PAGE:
Documents Show Hillary’s Email Technician Was Underqualified For The Job

(REUTERS/Gary Cameron)

Chuck Ross Investigative Reporter
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Newly released documents are raising more questions about whether the State Department IT specialist who managed Hillary Clinton’s private email system was qualified for the job.

Bryan Pagliano’s resume, which the State Department recently turned over to Judicial Watch, shows he had neither experience nor certification in protecting email systems against cyber security threats.

The IT director on Clinton’s 2008 campaign, Pagliano was hired as a Schedule C employee by the State Department in May 2009, much to the confusion of the agency’s career IT officials, who had never had a political appointee work in their shop.

His first job, which was set at the GS-15 pay grade, was that of information technology specialist. His official job duties are still unknown, but while he performed them he was also in charge of managing Clinton’s email system.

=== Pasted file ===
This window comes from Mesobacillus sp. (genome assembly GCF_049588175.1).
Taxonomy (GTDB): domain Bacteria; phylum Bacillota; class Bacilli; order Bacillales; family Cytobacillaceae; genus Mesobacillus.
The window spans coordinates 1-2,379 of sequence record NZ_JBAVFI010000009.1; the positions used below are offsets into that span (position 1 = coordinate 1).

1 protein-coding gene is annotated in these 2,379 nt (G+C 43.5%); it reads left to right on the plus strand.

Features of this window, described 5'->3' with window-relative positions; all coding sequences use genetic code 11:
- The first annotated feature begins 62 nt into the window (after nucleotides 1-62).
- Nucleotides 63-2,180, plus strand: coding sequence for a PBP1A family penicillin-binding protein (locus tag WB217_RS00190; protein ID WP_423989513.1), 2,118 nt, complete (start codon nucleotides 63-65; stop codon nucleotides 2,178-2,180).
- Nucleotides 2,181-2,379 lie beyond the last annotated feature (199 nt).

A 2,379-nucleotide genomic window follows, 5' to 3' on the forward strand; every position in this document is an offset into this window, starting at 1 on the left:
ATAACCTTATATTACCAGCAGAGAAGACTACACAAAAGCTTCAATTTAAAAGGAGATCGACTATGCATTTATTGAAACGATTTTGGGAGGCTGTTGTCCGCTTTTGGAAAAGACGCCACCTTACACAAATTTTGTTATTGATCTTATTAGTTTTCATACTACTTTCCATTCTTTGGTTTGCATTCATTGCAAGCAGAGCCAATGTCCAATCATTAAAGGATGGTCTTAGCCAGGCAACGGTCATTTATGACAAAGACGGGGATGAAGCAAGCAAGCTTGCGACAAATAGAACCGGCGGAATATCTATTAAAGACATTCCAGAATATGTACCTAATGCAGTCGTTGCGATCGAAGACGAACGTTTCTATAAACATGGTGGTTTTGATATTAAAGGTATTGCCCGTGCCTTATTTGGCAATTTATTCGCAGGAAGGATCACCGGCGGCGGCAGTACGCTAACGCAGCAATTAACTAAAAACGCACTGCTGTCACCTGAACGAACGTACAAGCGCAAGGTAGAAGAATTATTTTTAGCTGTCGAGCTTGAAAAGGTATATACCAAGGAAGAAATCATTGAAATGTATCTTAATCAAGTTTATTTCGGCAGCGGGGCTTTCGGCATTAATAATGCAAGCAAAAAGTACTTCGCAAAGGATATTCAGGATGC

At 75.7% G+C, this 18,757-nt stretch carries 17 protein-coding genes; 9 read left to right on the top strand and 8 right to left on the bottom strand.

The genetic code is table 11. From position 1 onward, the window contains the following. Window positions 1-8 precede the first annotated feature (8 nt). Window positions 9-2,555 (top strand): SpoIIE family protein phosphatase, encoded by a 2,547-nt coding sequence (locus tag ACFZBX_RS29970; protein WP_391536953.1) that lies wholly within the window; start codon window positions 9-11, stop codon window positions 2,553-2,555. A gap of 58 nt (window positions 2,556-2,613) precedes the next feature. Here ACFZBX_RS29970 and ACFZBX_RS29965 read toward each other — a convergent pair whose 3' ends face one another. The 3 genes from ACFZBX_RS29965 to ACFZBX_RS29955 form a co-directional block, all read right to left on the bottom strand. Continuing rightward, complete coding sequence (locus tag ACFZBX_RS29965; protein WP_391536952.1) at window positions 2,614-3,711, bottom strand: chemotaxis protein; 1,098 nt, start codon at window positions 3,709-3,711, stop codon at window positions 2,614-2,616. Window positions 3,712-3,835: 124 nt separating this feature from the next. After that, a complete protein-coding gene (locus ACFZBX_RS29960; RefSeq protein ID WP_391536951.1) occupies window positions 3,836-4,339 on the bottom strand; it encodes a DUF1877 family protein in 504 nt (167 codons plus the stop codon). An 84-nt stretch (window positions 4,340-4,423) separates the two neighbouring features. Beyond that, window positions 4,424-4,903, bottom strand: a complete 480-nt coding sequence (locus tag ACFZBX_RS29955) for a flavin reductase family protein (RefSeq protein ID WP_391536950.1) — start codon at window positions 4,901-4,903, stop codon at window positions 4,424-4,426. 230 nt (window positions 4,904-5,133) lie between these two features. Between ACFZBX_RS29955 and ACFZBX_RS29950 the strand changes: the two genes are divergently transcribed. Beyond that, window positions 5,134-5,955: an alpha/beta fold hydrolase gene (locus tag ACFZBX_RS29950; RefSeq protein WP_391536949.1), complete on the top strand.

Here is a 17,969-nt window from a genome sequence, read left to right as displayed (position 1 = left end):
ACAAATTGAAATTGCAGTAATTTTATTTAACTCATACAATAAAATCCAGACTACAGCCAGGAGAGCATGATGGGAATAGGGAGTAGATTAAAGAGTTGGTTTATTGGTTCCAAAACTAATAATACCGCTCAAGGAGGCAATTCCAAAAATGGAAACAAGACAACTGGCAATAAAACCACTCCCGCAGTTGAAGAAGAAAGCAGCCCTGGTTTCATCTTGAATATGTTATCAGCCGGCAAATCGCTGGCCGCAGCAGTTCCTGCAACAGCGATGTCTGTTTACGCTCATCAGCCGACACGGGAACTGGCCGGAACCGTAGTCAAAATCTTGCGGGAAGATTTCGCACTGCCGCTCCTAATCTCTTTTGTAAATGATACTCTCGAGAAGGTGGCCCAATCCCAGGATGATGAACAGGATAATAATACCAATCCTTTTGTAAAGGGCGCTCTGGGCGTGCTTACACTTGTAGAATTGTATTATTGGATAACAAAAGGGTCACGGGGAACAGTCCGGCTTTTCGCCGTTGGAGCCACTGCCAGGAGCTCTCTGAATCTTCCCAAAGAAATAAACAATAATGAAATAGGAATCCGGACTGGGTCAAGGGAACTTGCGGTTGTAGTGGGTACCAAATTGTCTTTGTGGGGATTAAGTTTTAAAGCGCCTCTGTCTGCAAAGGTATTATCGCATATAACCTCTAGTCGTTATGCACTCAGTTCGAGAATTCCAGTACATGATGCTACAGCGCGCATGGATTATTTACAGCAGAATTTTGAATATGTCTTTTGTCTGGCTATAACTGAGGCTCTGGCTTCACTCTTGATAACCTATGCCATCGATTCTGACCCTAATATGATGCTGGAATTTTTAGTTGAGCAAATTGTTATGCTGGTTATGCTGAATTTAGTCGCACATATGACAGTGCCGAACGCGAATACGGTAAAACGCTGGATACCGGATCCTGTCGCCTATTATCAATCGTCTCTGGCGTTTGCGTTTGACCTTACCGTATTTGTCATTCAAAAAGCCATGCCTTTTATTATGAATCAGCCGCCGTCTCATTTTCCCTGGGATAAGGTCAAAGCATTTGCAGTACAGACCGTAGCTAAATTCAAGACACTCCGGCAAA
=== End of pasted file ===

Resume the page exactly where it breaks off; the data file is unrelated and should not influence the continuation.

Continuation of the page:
His resume shows he had only basic computer networking certifications, and none that would have provided the foundation for protecting a sensitive email system like Clinton’s. In addition to certifications in MSCE NT and 2000, CCNA, A+, and CCA, Pagliano had a political science degree from Emory University.

Questions have swirled around the security of Clinton’s email system, which utilized her personal non-government BlackBerry and the server, which was kept at her house in New York. The Democratic presidential front-runner has insisted that there is no evidence that the server was hacked, and the FBI has reportedly not found evidence of a hack. But experts have said it is possible that Clinton’s system was infiltrated in other ways besides a traditional hack or by sophisticated foreign government operatives who could cover their tracks.

The Romanian hacker Guccifer recently claimed that he infiltrated Clinton’s server after breaking into her friend Sidney Blumenthal’s AOL account in 2013. The claim has not been corroborated and Climton’s campaign has denied it.